Pak moves to block flow of funds to Hafiz Saeed front outfits

02 Jan 2018


Pakistan has prohibited collection of donations by 26/11 Mumbai attacks mastermind Hafiz Saeed-led Jamaat-ud-Dawa (JuD), Lashkar-e-Taiba (LeT), Falah-e-Insaniyat Foundation (FIF) as well as several such organisations named in a list of banned outfits by the UN Security Council.

The decision was taken by Securities and Exchange Commission of Pakistan (SECP), the financial regulatory agency under the finance ministry, on 19 December, reports today said. It warned that non-compliance with the ruling could result in a heavy penalty.

"SECP prohibits all companies from donating cash to entities / individuals listed under the UNSC sanctions committee's consolidated list," reads the notification. In addition to JuD, LeT and FIF, other organisations barred from collecting donations include the Paasban-i-Ahle-Hadith and Pasban-i-Kashmir. Several other lesser known outfits too have been named in the notification.

"Non-compliance with SECP ruling could result in a hefty monetary fine. The government has already prescribed a penalty of up to Rs10 million for non-compliance on the sanctions regime being implemented," it said.

Reports said Pakistan's civilian government plans to seize control of charities and financial assets linked to Saeed. Reuters quoted an official saying, "Pakistan's civilian government detailed its plans in a secret order to various provincial and federal government departments on 19 December."

The implementation of the plan would mark the first time Pakistan has made a major move against Saeed's network, which includes 300 seminaries and schools, hospitals, a publishing house and ambulance services. According to counter-terrorism officials, the JuD and FIF alone have about 50,000 volunteers and hundreds of other paid workers.

The official was present during one of several high-level meetings called to discuss the crackdown on outfits controlled by Saeed, Reuters said.

Citing sources, it said a 19 December document marked secret from the finance ministry directed law enforcement and governments in Pakistan's five provinces to submit an action plan by December 28 for a "takeover" of JuD and FIF.

But according to the International Business Times, it is questionable if this action by Pakistan will dry up funds for Saeed. Indian officials tracking the Lashkar-e-Taiba say that Saeed has faced such situations in the past, but beat the system by coming up with new organisations. For instance, when the JuD was banned he came up with the Falah-e-Insaniyat (FeI). He could do something similar now.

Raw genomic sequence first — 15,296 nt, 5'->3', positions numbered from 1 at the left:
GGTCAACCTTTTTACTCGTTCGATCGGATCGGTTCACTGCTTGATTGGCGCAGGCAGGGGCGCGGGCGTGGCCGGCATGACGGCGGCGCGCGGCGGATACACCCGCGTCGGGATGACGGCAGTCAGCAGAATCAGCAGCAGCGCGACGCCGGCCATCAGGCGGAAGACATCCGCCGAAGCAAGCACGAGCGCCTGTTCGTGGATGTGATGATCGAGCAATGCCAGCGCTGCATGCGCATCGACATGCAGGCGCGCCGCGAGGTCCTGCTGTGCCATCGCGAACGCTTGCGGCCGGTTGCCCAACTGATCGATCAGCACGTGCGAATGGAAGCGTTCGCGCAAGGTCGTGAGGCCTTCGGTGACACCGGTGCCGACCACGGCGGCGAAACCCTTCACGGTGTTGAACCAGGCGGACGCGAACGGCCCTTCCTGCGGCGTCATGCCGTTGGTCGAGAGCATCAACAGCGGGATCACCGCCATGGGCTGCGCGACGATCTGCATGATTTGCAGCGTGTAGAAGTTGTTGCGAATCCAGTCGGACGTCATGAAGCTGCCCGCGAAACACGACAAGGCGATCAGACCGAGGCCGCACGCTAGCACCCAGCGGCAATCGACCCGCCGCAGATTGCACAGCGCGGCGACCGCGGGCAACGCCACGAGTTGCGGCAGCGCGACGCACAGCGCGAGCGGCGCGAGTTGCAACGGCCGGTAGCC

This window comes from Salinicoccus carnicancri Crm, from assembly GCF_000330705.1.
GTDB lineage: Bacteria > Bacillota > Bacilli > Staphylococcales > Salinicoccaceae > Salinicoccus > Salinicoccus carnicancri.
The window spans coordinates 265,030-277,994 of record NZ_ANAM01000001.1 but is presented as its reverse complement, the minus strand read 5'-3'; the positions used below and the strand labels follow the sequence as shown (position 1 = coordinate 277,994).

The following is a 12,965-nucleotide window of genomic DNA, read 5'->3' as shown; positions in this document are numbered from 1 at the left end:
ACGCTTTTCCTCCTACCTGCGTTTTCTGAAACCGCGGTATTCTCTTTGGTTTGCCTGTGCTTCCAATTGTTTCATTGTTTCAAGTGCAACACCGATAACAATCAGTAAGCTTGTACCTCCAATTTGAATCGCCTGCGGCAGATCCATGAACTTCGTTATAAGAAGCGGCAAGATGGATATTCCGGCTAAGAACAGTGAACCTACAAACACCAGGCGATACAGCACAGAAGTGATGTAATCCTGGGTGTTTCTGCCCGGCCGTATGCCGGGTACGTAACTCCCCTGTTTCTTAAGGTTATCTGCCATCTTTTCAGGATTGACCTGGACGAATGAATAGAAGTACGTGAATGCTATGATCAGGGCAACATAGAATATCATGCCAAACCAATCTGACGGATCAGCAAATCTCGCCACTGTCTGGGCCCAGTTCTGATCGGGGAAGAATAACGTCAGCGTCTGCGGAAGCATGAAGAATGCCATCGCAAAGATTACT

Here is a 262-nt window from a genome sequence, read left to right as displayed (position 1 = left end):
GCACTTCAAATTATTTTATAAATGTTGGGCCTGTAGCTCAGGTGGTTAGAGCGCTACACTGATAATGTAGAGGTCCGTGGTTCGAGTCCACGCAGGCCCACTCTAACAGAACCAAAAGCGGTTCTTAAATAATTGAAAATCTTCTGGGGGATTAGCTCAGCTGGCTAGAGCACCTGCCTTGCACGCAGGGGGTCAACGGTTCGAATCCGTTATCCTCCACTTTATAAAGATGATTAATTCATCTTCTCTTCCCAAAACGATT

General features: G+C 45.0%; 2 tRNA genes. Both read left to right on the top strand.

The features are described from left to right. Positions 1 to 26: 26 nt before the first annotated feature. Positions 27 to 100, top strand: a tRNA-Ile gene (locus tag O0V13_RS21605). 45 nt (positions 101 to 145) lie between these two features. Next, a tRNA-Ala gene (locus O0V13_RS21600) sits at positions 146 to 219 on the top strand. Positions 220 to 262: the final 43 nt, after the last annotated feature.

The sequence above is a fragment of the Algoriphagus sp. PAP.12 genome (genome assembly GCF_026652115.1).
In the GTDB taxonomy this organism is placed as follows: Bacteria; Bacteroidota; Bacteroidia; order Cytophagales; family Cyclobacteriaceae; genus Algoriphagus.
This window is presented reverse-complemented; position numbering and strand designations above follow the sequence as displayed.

According to IBT, while Saeed would rely on funds from Saudi Arabia, there are three key persons who manage the show. The three men - Muhammad Ijaz Safarash, Alexander McLintock and Abdul Aziz Nuristani - would arrange for the funds and then send it to Saeed's organisations through various channels, the main one being hawala. Unless action is taken against them, the funds flow is unlikely to stop.

The US has declared JuD and FIF as terrorist fronts for LeT, the militant organisation that Washington and New Delhi blame for the 2008 attacks in Mumbai in which 166 people were killed.

The Financial Action Task Force (FATF), an international body that combats money laundering and terror financing, too has warned Pakistan that it faces inclusion on a watch list for failing to crack down on financing terrorism.

The document also directs that the name of JuD's 200-acre headquarters, Markaz-e-Taiba, near the eastern city of Lahore, be changed "to make it known that the Government of Punjab solely manages and operates the markaz (headquarters)''.

"I have ordered authorities to choke the fundraising of all proscribed outfits in Pakistan," home minister Ahsan Iqbal said when asked about a crackdown on JuD and FIF.

There is also the possibility that the government's failure to act against the charities could lead to UN sanctions. A Security Council team is due to visit Pakistan in late January to review progress against UN-designated "terrorist" groups.

"Any adverse comments or action suggested by the team can have far-reaching implications for Pakistan," said an official who had attended the 19 December meeting.

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